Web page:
Computational modeling of interval distributions in tonal space reveals paradigmatic stylistic changes in Western music history


Diachronic stylistic changes in music are to a large extent affected by composers’ different choices, for example regarding the usage of tones, intervals, and harmonies. Analyzing the tonal content of pieces of music and observing them over time is thus informative about large-scale historical changes. In this study, we employ a computational model that formalizes music-theoretic conceptualizations of tonal space, and use it to infer the most likely interval distributions for pieces in a large corpus of music, represented as so-called ‘bags of tonal pitch classes’. Our results show that tonal interval relations become increasingly complex, that the interval of the perfect fifth dominates compositions for centuries, and that one can observe a stark increase in the usage of major and minor thirds during the 19th century, which coincides with the emergence of extended tonality. In complementing prior research on the historical evolution of tonality, our study thus demonstrates how examplebased music theory can be informed by quantitative analyses of large corpora and computational models.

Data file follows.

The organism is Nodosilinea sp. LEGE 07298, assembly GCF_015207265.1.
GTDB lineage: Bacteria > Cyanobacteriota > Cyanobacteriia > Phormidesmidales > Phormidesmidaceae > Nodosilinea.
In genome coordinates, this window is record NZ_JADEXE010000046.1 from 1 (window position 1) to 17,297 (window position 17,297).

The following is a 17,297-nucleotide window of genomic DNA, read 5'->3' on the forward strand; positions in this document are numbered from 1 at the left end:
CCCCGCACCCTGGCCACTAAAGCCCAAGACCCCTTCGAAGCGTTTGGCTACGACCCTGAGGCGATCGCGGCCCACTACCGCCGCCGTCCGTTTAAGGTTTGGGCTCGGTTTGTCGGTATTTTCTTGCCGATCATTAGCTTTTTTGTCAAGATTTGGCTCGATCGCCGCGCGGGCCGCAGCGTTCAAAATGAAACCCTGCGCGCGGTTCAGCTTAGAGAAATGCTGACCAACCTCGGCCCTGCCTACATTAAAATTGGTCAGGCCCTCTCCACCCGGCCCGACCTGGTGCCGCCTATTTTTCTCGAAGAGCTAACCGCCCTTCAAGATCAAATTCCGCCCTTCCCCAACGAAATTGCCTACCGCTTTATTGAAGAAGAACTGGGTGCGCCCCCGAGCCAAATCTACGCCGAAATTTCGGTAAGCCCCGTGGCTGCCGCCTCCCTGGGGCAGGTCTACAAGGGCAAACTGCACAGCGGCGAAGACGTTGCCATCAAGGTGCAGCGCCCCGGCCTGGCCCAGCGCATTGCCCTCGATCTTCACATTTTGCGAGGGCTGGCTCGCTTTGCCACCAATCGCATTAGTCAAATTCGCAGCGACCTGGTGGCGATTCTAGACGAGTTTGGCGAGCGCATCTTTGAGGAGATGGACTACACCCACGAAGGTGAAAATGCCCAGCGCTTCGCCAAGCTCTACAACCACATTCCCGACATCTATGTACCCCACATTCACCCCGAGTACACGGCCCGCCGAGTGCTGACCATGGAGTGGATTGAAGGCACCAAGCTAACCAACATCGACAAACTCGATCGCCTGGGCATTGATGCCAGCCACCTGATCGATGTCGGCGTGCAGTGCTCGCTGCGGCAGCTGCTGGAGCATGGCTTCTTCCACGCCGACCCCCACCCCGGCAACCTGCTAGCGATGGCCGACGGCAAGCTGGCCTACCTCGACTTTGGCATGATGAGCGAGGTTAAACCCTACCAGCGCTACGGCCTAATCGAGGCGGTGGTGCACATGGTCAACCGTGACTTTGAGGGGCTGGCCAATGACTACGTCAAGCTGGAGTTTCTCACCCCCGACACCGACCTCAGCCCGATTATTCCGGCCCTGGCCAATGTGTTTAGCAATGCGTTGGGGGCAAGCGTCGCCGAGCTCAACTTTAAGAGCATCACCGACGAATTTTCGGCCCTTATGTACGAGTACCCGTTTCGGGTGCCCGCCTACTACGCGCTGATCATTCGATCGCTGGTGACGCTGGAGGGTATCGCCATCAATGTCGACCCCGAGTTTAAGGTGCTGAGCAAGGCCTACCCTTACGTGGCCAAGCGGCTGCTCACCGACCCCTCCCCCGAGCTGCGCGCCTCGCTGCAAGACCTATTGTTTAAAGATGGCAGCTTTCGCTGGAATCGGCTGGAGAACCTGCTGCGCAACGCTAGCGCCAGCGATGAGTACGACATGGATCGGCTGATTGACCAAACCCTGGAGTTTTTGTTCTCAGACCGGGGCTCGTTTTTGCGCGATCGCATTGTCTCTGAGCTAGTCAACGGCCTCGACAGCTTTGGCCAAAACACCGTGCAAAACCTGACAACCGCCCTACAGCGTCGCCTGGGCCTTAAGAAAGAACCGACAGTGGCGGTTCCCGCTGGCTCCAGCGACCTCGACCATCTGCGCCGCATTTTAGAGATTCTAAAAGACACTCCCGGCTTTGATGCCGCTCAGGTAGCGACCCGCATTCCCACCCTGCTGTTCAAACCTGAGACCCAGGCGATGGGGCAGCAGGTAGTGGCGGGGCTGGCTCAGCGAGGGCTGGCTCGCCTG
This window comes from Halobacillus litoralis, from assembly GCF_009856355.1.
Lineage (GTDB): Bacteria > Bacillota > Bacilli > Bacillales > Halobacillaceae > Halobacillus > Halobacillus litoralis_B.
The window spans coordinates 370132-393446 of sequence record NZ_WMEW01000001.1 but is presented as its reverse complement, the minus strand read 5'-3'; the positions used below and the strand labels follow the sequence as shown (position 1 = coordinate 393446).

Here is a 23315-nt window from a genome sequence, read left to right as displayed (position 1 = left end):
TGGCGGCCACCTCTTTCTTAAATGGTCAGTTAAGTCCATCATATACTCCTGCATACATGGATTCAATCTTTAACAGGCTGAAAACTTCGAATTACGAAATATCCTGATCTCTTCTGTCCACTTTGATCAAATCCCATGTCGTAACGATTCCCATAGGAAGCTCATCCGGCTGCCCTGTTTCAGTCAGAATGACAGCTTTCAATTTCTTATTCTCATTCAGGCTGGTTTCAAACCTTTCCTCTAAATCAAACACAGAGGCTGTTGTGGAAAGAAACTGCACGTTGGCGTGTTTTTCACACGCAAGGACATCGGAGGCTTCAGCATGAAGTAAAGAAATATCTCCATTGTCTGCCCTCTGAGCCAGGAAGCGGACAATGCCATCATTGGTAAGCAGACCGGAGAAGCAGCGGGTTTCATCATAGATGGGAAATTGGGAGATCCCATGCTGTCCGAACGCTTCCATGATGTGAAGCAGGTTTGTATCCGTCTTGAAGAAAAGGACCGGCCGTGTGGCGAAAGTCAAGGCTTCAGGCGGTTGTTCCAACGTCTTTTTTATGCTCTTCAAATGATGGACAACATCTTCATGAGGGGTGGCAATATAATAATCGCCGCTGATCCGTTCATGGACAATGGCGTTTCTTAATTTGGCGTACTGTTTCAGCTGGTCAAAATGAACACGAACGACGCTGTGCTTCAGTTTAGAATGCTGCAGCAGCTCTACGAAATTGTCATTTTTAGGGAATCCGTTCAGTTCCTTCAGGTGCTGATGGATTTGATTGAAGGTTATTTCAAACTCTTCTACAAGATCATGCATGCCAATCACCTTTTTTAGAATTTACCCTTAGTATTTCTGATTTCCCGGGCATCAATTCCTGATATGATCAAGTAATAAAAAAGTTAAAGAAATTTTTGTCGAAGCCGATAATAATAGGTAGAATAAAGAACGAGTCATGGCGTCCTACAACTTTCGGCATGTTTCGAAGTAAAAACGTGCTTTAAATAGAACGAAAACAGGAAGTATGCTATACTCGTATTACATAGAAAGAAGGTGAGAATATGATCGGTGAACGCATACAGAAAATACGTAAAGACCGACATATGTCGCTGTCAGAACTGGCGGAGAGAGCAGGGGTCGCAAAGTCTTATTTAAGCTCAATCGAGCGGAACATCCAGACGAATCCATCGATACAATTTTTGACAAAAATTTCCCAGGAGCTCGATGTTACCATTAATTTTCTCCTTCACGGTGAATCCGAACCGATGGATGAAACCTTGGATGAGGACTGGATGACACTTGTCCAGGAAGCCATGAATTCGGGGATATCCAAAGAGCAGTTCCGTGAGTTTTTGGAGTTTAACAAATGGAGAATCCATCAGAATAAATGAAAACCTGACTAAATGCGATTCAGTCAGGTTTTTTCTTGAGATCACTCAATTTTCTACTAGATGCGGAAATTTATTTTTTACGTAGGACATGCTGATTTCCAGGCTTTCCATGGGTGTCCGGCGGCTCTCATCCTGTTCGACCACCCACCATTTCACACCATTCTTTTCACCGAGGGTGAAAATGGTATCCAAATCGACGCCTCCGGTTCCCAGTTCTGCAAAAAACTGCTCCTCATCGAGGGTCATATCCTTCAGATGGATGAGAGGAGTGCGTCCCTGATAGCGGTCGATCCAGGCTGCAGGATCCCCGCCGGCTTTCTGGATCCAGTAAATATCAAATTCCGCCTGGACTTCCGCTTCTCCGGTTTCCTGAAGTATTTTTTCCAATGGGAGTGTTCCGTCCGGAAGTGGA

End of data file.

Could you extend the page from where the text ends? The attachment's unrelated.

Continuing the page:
Humanities and Social Sciences Communications
Fabian C. Moss
Fabian C. Moss
Assistant Professor for Digital Music Philology and Music Theory

Fabian C. Moss is an assistant professor for Digital Music Philology and Music Theory at Julius-Maximilians University Würzburg (JMU), Germany.